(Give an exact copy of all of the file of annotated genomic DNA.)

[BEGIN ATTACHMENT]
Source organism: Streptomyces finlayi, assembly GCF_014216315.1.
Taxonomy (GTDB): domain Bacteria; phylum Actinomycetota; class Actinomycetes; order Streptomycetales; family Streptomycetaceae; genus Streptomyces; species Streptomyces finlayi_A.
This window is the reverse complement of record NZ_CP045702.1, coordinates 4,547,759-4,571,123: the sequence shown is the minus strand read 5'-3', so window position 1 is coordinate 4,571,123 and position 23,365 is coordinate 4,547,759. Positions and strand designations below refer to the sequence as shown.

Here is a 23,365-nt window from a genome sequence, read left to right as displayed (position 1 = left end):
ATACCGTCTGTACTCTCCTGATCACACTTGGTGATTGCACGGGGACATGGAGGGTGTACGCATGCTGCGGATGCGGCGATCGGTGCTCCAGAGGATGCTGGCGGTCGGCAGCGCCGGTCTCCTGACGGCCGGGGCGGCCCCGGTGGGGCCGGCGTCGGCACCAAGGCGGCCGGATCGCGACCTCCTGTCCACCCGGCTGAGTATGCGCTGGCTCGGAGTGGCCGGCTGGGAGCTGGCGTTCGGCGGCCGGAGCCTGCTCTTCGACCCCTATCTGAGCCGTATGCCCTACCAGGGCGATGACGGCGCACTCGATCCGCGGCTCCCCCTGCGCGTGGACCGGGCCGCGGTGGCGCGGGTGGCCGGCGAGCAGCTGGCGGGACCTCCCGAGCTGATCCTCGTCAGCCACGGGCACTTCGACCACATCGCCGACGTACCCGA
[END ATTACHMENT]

Source organism: Streptomyces finlayi, assembly GCF_014216315.1.
Taxonomy (GTDB): domain Bacteria; phylum Actinomycetota; class Actinomycetes; order Streptomycetales; family Streptomycetaceae; genus Streptomyces; species Streptomyces finlayi_A.
This window is the reverse complement of record NZ_CP045702.1, coordinates 4,547,759-4,571,123: the sequence shown is the minus strand read 5'-3', so window position 1 is coordinate 4,571,123 and position 23,365 is coordinate 4,547,759. Positions and strand designations below refer to the sequence as shown.

Here is a 23,365-nt window from a genome sequence, read left to right as displayed (position 1 = left end):
ATACCGTCTGTACTCTCCTGATCACACTTGGTGATTGCACGGGGACATGGAGGGTGTACGCATGCTGCGGATGCGGCGATCGGTGCTCCAGAGGATGCTGGCGGTCGGCAGCGCCGGTCTCCTGACGGCCGGGGCGGCCCCGGTGGGGCCGGCGTCGGCACCAAGGCGGCCGGATCGCGACCTCCTGTCCACCCGGCTGAGTATGCGCTGGCTCGGAGTGGCCGGCTGGGAGCTGGCGTTCGGCGGCCGGAGCCTGCTCTTCGACCCCTATCTGAGCCGTATGCCCTACCAGGGCGATGACGGCGCACTCGATCCGCGGCTCCCCCTGCGCGTGGACCGGGCCGCGGTGGCGCGGGTGGCCGGCGAGCAGCTGGCGGGACCTCCCGAGCTGATCCTCGTCAGCCACGGGCACTTCGACCACATCGCCGACGTACCCGA